• archaeologists
  • In this rapidly changing environment, it becomes necessary to reassess the role that media and information and communication technologies can play in engaging the public with archaeology, if, as archaeologists, we wish to communicate effectively. (ucl.ac.uk)
  • The Archaeology, Media and Communication Research Network will identify and research the new 'spaces' that seem open for archaeologists, exploring the potential for collaboration with commissioners, producers (in the case of television and radio programmes, for example), museum professionals, ICT experts, networking portals, and other private companies. (ucl.ac.uk)
  • Africa
  • Tells are most commonly associated with the archaeology of the ancient Near East, but they are also found elsewhere, such as Central Asia, Eastern Europe, West Africa and Greece. (wikipedia.org)
  • Theories
  • The theories and concepts of media archaeology have been primarily elaborated by the scholars and cultural critics Thomas Elsaesser, Erkki Huhtamo, Siegfried Zielinski, and Wolfgang Ernst, taking off from earlier work by Michel Foucault on the archaeology of knowledge, Walter Benjamin on the culture of mass media, and film scholars such as C.W. Ceram on the archaeology of cinema. (wikipedia.org)
  • refers
  • In archaeology, waterlogging refers to the long-term exclusion of air by groundwater, which creates an anaerobic environment that can preserve artifacts perfectly. (wikipedia.org)
  • Research
  • Become part of a world-leading Department of Archaeology with an international reputation for excellence in teaching and research, as you develop the skills for a career in commercial and heritage organisations or future doctoral research. (reading.ac.uk)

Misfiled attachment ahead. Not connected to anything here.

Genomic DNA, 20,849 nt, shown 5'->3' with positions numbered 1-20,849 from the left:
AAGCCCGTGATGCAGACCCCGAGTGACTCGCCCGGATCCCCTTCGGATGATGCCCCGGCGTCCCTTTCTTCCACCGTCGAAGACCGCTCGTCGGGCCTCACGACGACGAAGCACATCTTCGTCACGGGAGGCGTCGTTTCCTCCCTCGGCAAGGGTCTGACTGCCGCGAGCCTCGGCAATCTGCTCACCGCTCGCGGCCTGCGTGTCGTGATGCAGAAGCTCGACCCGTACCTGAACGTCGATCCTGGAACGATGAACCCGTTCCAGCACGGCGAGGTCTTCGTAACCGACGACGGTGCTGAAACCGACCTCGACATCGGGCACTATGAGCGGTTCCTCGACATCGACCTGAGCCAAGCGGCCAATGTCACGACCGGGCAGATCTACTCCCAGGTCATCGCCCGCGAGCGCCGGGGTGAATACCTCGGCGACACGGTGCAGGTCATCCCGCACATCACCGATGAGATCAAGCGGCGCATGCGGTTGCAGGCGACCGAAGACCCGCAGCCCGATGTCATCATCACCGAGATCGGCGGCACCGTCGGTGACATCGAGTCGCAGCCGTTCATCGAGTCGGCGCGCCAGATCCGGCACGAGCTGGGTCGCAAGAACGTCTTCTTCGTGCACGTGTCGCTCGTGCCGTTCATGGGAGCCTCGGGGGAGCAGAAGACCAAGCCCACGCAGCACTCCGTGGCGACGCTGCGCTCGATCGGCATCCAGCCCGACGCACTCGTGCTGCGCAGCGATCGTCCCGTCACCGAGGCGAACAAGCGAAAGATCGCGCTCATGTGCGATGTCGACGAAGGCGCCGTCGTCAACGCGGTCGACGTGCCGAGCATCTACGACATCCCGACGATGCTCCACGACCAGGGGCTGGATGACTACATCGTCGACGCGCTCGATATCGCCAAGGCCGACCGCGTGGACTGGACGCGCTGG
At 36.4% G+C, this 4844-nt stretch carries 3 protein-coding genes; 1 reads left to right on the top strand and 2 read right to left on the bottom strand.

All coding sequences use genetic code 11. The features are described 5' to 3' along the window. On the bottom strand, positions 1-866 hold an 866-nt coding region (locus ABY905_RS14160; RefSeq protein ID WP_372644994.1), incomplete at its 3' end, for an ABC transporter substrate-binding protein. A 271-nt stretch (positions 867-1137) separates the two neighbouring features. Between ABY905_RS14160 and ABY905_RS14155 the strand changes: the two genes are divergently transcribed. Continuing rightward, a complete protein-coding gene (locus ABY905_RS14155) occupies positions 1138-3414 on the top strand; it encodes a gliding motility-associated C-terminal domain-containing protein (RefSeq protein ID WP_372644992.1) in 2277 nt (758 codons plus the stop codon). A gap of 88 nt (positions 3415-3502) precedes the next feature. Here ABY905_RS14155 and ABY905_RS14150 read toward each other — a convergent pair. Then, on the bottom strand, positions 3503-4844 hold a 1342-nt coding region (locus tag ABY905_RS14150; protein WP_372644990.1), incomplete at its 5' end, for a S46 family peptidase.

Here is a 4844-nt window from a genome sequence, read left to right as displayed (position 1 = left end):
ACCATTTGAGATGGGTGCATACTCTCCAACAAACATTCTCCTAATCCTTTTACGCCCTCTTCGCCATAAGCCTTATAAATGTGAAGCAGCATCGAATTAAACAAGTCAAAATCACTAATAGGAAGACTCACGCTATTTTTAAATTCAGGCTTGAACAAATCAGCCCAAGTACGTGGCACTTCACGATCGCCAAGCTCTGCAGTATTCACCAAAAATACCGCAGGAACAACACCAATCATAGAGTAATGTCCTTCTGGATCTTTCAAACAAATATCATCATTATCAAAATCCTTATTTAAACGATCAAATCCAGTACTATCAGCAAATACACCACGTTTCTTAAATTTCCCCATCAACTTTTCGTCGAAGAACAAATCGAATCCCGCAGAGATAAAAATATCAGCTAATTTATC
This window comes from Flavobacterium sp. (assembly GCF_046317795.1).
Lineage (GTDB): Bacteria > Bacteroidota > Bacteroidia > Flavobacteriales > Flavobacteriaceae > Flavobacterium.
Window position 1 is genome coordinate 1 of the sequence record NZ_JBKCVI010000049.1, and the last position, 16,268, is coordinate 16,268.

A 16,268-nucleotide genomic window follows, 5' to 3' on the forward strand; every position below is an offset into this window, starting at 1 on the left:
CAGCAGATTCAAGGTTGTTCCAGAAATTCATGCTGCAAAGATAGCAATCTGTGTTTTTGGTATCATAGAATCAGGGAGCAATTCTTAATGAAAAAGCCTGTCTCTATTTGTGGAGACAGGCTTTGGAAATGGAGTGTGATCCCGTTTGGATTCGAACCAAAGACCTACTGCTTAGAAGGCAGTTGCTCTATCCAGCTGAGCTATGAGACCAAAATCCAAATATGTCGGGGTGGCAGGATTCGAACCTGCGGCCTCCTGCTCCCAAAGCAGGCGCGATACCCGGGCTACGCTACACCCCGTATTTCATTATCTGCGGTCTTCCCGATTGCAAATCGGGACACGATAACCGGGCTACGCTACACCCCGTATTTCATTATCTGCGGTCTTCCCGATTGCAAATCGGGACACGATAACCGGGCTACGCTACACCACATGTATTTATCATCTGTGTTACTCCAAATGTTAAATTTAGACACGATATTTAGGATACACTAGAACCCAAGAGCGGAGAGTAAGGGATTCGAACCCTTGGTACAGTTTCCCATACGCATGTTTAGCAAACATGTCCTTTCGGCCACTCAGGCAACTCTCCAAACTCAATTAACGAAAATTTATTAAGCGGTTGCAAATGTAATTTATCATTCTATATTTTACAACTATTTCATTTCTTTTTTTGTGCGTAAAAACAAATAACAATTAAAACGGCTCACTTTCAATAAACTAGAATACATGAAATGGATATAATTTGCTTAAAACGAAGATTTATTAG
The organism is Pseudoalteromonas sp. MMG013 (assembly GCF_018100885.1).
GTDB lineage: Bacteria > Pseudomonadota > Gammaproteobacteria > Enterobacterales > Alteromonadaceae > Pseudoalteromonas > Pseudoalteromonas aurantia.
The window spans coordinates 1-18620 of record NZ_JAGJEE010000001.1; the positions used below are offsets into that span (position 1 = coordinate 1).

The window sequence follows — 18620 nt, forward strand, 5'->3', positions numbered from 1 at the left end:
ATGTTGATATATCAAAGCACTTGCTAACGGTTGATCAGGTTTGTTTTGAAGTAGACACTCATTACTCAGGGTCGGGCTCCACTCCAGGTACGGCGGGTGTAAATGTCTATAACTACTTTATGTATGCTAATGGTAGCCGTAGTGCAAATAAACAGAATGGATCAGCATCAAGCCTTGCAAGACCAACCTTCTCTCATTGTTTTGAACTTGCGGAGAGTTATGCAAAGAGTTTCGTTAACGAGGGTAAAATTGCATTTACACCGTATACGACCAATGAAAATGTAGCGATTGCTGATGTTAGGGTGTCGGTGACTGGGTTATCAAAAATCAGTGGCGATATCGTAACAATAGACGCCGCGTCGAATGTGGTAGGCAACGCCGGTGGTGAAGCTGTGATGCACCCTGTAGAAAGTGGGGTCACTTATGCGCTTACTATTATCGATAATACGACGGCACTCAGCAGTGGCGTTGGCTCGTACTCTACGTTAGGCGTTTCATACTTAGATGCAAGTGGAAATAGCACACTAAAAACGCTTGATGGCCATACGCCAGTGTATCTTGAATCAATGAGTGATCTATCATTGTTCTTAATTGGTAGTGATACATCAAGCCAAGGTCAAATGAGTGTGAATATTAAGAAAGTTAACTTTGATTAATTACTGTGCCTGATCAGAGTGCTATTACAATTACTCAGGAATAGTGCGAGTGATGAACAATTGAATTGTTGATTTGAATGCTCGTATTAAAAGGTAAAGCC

• Research in Archaeology is nurtured by world-class research clusters that provide an interdisciplinary environment for engagement within and across themes, projects and regional studies. (reading.ac.uk)
  • In broad scope, archaeology relies on cross-disciplinary research. (wikipedia.org)
  • tells
  • Examining the landscape, history, and archaeology of the region tells us much about what happens when cultures clash but ultimately come to coexist. (archaeology.org)
  • societies
  • Archaeology has various goals, which range from understanding culture history to reconstructing past lifeways to documenting and explaining changes in human societies through time. (wikipedia.org)
  • Cognitive archaeology is a theoretical perspective in archaeology which focuses on the ways that ancient societies thought and the symbolic structures that can be perceived in past material culture. (wikipedia.org)
  • Department
  • Boston University Department of Archaeology undergraduate major, Elizabeth Mauer, was interested in some ancient textile fragments we have in the Gabel Museum of Archaeology while she was looking for a project to do in Professor Curtis Runnels course CAS AR 206, Ancient Technology. (bu.edu)
  • project
  • Banjo enclosures Causewayed enclosures Enclosed cremation cemeteries Henges Henge enclosures Hill-slope enclosures Kraals Neolithic circular enclosures in Central Europe Oppida Ring ditches Rondel enclosures Stone circles Timber circles Tor enclosures Project, Damerham Archaeology. (wikipedia.org)
  • science
  • The science of archaeology (from Greek ἀρχαιολογία, archaiologia from ἀρχαῖος, arkhaios, "ancient" and -λογία, -logia, "-logy") grew out of the older multi-disciplinary study known as antiquarianism. (wikipedia.org)
  • Tentative steps towards the systematization of archaeology as a science took place during the Enlightenment era in Europe in the 17th and 18th centuries. (wikipedia.org)
  • various
  • In archaeology therefore, having a loosely applied general term is at least partially influenced by the observation that ancient cultures often used and considered these various green-hued materials as interchangeable. (wikipedia.org)
  • ancient
  • Flavio Biondo, an Italian Renaissance humanist historian, created a systematic guide to the ruins and topography of ancient Rome in the early 15th century, for which he has been called an early founder of archaeology. (wikipedia.org)
  • site
  • In archaeology, a tell, or tel (derived from Arabic: تَل‎, tall, 'hill' or 'mound'), is an artificial mound formed from the accumulated refuse of people living on the same site for hundreds or thousands of years. (wikipedia.org)